While Europe and the United States have left the lockdowns behind, Australians are once again confronted with far-reaching restrictions. Sydney has been in lockdown for five weeks and the end is not in sight yet. Even the Australian Army is deployed to help enforce the stringent measures.
Three hundred Australian Army soldiers are ready to go by the door to people in a number of districts in western Sydney city. They check that people adhere to the stringent measures that a coronavirus delta variant outbreak should be controlled. According to police minister David Littleproud, military deployment is needed because “people think the rules don‘t apply to them,” reports public broadcaster ABC.
Critics point out that people in these poorer neighborhoods are being disproportionately dealt with. The residents of the neighborhoods often have a migration background and do lower skilled work. The lockdown has serious financial consequences, as they usually cannot do their work from home.
“Intimidating and Unnecessary”
Rough guns like the military to enforce the measures is intimidating and unnecessary, local drivers say. The mayor of one of the neighborhoods, Steve Christou, says it’s a sign that the state government has completely lost control. “The military should have been there to help with the distribution of the vaccines, or delivery of food packages. Not to be used against the population,” he says to the ABC.
The pruning measures are introduced while the number of infections is almost negligible compared to the Dutch figures. 170 new infections have been reported today, compared to more than 4,500 in the Netherlands yesterday. In total, around 3,000 infections have been detected across Australia since this outbreak began in June. Nine people have since died of the effects of the virus.
At the moment, only about 14 percent of the Australian population is fully protected from the virus. This gives the country the lowest rate of vaccination in the Western world. How come Down Under is so far behind?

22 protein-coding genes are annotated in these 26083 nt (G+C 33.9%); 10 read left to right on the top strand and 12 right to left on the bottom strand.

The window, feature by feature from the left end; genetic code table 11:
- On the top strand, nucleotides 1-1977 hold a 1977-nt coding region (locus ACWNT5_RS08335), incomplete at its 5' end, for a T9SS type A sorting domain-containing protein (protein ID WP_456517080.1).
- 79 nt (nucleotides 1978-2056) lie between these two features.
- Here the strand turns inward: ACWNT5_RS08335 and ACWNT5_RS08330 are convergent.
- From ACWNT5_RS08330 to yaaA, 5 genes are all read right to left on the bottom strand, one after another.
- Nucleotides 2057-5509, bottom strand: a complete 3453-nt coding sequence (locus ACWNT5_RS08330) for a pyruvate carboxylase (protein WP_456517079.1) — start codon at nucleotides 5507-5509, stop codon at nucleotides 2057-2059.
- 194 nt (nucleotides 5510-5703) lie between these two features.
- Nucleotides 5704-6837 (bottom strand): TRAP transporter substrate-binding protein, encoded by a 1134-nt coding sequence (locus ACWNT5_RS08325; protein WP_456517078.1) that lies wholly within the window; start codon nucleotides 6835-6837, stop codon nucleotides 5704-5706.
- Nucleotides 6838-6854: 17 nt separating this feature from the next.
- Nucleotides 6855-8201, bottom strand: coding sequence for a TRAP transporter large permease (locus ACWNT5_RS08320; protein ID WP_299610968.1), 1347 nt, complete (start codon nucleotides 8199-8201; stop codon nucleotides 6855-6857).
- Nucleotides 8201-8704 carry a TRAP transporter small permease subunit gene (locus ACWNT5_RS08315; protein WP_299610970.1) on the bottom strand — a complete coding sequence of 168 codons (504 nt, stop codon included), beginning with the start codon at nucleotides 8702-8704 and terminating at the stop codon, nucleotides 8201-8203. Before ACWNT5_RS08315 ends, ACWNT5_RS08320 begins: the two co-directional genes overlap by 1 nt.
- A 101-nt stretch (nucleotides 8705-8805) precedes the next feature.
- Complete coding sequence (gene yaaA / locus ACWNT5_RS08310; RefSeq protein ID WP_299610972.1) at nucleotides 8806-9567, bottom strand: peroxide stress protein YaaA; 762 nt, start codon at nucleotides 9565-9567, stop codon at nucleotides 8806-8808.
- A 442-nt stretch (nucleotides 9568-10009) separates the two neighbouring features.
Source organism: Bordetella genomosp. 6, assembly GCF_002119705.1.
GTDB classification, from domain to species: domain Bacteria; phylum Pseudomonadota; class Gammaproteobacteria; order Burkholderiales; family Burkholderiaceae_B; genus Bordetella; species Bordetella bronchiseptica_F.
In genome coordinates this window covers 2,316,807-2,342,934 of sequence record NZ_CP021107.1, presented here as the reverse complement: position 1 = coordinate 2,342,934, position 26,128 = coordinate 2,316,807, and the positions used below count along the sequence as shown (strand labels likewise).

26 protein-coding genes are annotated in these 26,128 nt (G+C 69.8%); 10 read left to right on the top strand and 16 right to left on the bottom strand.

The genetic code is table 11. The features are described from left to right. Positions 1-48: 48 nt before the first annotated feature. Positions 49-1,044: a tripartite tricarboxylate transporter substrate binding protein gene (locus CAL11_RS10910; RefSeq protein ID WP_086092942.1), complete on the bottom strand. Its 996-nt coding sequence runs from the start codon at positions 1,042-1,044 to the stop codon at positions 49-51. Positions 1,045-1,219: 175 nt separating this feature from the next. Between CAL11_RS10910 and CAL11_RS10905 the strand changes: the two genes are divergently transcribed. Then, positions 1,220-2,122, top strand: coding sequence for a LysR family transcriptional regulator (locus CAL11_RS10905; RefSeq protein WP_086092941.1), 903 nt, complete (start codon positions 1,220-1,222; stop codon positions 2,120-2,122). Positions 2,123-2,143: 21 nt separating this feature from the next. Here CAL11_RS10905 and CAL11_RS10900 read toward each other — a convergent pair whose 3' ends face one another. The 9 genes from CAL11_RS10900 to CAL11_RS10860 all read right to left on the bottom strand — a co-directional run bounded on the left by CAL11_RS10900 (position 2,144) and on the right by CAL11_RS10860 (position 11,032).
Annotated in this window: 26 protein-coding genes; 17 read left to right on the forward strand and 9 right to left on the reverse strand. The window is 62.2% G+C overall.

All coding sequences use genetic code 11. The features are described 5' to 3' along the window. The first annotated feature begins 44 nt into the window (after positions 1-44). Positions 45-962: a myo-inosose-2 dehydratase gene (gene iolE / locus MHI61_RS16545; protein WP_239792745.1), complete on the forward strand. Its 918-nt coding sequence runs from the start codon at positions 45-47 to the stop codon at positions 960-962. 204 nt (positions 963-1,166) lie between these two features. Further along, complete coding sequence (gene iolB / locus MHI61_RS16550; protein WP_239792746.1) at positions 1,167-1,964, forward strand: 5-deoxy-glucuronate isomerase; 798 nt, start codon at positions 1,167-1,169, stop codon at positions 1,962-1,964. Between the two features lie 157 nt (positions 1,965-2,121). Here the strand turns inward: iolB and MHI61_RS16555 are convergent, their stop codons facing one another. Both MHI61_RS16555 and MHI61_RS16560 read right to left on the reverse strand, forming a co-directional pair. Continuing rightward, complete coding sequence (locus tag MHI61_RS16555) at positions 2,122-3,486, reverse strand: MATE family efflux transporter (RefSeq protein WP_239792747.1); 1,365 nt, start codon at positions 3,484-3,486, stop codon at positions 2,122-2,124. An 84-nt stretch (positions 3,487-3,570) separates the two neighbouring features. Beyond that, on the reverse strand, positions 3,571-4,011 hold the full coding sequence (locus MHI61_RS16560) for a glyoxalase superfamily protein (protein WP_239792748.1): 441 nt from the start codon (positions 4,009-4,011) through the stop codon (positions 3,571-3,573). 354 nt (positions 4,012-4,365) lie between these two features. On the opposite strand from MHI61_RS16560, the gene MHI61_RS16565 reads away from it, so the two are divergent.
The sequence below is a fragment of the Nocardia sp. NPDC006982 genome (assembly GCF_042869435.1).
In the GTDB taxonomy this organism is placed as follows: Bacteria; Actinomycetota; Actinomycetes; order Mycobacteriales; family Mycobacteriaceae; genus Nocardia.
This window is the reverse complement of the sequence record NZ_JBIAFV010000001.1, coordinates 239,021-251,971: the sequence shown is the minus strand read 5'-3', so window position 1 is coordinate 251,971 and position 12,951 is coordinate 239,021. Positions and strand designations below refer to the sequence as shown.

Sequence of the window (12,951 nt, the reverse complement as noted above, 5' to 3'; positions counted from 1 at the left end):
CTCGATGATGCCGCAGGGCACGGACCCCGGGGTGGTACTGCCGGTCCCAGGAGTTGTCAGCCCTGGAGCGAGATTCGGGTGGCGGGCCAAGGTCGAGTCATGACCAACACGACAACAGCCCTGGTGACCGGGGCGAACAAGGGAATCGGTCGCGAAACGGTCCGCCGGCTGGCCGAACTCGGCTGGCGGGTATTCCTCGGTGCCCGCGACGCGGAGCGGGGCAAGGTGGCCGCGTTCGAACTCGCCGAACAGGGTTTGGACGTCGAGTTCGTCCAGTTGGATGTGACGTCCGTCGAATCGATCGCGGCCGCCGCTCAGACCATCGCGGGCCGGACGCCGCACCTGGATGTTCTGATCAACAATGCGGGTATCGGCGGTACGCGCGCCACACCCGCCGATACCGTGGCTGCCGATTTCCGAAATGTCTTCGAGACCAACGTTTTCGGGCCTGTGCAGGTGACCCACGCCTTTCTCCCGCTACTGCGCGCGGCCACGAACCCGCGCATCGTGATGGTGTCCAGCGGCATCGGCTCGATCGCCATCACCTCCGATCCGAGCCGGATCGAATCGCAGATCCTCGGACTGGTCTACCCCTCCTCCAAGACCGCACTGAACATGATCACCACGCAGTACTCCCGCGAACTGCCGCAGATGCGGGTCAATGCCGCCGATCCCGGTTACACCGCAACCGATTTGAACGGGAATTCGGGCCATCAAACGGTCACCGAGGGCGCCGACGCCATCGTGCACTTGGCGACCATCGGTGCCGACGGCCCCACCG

Australia‘s zero-tolerance policy is at odds with policies in the rest of the world. While trying to control the virus in the Netherlands, the Australian government strives to eradicate it completely. Every contamination is one too many. The fact that it is an island and can rigorously guard its borders helps to do so. Immediately in March 2020, the government threw borders. The population has to be in lockdown by a handful of cases. Thanks to this rigorous approach, Australia has had a quiet period of time.
The downside is that the vaccination campaign has slowly started. Scott Morrison’s conservative government has not been in a hurry to buy vaccines. He regularly explained that carrying out the vaccination campaign is ‘no competition’.
The country has sufficient Astrazeneca vaccines, but due to contradictory advice, population willingness is low. Initially, the vaccine was not recommended in people under 60 years of age. But because of the ongoing crisis, everyone is now called on to be invented with AstraZeneca. More supplies of the Pfizer vaccine are eagerly awaited, but it does not provide enough for the entire population. Meanwhile, about three million Astrazeneca vaccines are unused on the shelf.
With every new lockdown, the population‘s turmoil is increasing. After almost a year and a half, the support for the severe corona policy begins to show cracks. Last week, thousands of people went out to the streets to demonstrate against the lockdowns. A demonstration in Sydney is scheduled tomorrow.
When announcing a plan to get out of the lockdown, Prime Minister Scott Morrison suddenly talked about a match again today. He wants 70 percent of the population to be vaccinated by the end of the year. “We’re going to win that gold medal,” he said.